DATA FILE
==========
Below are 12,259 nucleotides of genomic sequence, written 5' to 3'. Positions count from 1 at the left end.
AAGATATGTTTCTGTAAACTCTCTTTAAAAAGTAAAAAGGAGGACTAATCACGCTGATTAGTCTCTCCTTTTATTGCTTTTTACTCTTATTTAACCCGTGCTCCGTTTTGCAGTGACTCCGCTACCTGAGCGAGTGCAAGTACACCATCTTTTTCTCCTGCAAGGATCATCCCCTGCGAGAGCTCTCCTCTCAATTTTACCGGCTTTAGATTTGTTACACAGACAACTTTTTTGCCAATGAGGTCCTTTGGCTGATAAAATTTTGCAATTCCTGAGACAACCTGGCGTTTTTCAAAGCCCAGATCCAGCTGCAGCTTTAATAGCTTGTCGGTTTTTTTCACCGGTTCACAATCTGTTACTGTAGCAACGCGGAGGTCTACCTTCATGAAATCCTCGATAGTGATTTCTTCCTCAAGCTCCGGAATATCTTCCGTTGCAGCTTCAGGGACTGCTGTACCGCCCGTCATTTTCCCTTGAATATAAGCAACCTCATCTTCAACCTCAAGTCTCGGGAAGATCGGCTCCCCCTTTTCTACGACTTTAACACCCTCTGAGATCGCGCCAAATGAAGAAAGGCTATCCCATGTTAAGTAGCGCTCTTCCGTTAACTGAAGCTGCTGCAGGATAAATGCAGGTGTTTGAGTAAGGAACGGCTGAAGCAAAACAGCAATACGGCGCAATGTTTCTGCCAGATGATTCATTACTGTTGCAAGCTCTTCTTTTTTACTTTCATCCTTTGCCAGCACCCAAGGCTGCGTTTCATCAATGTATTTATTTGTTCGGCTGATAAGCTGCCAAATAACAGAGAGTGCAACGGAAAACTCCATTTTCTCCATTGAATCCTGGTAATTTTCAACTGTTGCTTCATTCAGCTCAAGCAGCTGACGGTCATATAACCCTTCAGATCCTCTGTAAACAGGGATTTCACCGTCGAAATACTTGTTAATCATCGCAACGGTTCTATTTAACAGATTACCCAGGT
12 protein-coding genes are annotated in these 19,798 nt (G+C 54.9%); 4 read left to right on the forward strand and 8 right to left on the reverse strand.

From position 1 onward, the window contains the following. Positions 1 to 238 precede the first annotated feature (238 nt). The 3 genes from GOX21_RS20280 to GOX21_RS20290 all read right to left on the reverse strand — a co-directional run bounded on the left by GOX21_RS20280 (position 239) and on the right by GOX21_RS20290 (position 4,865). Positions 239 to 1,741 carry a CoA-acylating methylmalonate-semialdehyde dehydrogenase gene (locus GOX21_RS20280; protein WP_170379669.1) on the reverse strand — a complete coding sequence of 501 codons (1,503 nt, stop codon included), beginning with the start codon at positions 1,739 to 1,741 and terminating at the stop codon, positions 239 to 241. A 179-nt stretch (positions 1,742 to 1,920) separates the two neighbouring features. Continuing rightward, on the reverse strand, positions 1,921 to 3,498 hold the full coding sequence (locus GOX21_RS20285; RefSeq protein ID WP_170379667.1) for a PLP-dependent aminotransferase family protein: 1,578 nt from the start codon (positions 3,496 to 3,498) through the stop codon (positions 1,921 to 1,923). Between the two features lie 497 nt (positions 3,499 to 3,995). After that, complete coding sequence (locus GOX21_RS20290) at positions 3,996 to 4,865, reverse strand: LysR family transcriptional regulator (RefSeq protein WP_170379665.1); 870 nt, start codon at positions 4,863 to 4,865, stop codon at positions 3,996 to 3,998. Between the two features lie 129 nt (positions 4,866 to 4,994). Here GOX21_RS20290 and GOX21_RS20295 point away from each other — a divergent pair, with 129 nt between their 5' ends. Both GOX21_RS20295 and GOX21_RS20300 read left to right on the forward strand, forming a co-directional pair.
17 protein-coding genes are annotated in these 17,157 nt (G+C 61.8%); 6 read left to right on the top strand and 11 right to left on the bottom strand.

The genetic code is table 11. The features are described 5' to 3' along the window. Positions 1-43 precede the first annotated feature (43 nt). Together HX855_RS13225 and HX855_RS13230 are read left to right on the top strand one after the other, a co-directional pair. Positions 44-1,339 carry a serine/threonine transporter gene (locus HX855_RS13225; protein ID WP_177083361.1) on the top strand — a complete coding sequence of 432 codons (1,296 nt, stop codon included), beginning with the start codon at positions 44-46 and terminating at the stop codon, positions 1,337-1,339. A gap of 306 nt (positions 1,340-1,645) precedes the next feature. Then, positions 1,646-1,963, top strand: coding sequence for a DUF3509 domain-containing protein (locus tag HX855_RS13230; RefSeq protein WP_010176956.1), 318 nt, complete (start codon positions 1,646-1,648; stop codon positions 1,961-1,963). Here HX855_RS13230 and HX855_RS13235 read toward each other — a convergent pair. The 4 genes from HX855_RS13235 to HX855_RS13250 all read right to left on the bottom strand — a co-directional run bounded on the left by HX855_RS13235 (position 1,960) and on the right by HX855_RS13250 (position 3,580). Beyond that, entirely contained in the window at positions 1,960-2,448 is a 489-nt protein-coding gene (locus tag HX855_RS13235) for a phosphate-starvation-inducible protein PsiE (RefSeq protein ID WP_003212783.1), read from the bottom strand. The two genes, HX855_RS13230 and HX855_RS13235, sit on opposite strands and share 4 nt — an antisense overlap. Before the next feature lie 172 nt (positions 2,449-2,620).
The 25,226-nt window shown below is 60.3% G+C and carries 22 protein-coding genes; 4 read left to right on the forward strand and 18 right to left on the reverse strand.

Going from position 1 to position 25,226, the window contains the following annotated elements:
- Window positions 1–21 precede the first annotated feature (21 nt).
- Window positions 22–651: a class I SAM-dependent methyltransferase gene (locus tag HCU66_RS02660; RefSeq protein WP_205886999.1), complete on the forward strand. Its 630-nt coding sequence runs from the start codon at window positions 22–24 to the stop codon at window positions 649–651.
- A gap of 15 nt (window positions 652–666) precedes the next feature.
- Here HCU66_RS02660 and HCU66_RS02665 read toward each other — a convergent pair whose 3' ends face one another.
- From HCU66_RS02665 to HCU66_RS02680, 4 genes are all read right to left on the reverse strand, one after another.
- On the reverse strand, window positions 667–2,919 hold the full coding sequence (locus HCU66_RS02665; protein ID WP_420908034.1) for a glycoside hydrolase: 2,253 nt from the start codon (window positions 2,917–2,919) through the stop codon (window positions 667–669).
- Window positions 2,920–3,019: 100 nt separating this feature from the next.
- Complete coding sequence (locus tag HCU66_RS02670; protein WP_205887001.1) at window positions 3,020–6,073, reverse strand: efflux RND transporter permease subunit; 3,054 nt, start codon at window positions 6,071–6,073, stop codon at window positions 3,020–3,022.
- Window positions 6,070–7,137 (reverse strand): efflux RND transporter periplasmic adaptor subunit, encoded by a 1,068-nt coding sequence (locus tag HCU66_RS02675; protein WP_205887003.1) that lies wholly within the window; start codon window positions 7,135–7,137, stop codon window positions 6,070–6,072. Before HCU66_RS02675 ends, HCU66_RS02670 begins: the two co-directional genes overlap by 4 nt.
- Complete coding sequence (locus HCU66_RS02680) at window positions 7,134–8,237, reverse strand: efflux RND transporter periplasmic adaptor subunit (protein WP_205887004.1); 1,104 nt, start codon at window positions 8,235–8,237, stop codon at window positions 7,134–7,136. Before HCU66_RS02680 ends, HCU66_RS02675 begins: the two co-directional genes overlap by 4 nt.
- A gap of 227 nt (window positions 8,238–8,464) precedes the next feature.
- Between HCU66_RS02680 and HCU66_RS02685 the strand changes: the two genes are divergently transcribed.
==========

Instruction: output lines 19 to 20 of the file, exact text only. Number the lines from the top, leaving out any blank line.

- A gap of 227 nt (window positions 8,238–8,464) precedes the next feature.
- Between HCU66_RS02680 and HCU66_RS02685 the strand changes: the two genes are divergently transcribed.